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What Can Be Said About Scrat

Posted Saturday, April 29, 2006 by Gerald Vreeland
Categories: Popular Culture  

As you know, “Ice Age 2: The Meltdown” is in the theaters.  What you may not know is that yours truly is an unrepentant fan of the bug-eyed saber-toothed squirrel, Scrat.  And so, I would like to write something of a Theology of Scrat.  It may appear as merely slapstick comedy to you; but for those of us initiated into the deep esoteric Gnostic wisdom of Scrat, there is quite a bit of heady philosophy – well, alright, that’s somewhat overstated.  But be that as it may, I’d like to become a Scratologian and write Scratology (not to be confused with scatology – a messier word that doesn’t seem to be nearly so alarming to my spellchecker!).  In addition, I would like to write Scratographically (not to be confused with what I have elsewhere referred to as scatography – or the writing technique of those ideational scatologians).  And so this is the maiden voyage of the good ship Scratology.  Let’s start Scrat-Light. . . . 

What Can Be Said About Scrat On The Subject Of Leadership? 


Scrat should be held up as the paragon of modern (and not so modern) leadership:

1.         Scrat has singleness of focus (the acorn);

2.         Scrat is able to generate incredible energy in the pursuit of the quest (the acorn); and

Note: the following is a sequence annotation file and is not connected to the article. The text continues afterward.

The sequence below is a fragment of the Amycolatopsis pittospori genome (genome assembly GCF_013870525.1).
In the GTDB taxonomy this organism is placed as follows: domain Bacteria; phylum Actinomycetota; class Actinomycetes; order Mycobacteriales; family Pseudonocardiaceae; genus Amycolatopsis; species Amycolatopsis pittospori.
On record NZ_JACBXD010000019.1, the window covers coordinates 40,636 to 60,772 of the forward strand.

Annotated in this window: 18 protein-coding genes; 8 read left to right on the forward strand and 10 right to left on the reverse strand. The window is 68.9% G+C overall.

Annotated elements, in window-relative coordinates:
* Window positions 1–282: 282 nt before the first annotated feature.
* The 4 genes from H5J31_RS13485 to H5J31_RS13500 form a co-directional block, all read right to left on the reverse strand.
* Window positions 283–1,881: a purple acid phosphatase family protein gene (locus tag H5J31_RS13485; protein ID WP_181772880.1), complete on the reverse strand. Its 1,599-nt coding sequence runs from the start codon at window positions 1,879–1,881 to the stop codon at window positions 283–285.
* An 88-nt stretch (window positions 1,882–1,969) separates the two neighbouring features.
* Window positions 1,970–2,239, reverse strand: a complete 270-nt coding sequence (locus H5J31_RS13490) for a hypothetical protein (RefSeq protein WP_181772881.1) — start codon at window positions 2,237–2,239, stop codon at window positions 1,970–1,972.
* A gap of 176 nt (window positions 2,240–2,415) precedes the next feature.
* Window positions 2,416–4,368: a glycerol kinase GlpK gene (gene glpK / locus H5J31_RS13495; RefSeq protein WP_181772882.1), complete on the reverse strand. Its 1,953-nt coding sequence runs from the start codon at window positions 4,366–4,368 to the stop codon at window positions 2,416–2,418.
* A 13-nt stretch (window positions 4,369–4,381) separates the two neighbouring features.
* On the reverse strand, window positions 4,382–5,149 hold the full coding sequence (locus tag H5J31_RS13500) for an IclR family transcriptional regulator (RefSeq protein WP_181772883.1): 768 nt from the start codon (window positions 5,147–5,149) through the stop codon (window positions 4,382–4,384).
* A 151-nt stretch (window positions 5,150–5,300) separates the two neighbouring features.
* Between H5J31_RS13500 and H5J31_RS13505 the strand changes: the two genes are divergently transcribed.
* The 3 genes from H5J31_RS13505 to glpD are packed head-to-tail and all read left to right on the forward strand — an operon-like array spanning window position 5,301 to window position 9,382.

3.         Scrat is undaunted by the time required (millennia, really) in energetic pursuit of the

            quest (the acorn), etc.  Would that we were all possessed of such like virtues! 


The Burger King promo includes what they call “Silly Scrat” (about three inches tall with a facial expression, alas, also almost like that of yours truly), When I got mine I paid good money for it!  Special thanks goes to a friend who patronized Burger King and got a “Silly Scrat” (toy about four inches tall – tail makes him chatter and his mouth move) for me.  You may become acquainted with him at any point in the day.  He will be taking appointments from the top of my computer monitor. 


What Can Be Said About Ice Age 2: The Meltdown? 


I noticed that Matt Wanniski (linked in worldnetdaily.com) panned it.  Of course it would be panned by anybody that took themselves too seriously.  As I’ve said to everybody: “The story does not get in the way of the slapstick!”  It is a cartoon, for heaven’s sake; what do you want, “Gone With The Wind”?  And so . . .


. . . Four thumbs up! 

In Hebrew, the same word is used for thumbs and big toes . . . they differentiate by saying “of the hand” or “of the foot” (e.g., Judges 1:6). 


Two thumbs (etc.!) up for Ice Age 2.  Saw it on the Saturday night after it opened with my wife (no, I rarely go to movies at prime viewing time . . . I rarely go to movies, period.).  I didn’t even notice all the screaming brats.  Then I took my wife and the kids (and daughter’s boyfriend) the following Monday.  The universe would be a better place in which to reside were Hollywood to produce more such like features. . . . 


What makes it work?  One word: Timing!  That is the key to any slapstick presentation. 


I would like to supply here what I call a Scratnecdote.  One of the chapters in my book on leadership, that will never see the light of day, is on what I call Athleticdotes – anecdotes that really don’t affect those who are not athletic and have no interest in professional athletics.  Scratnecdotes are, of course, not nearly so tedious.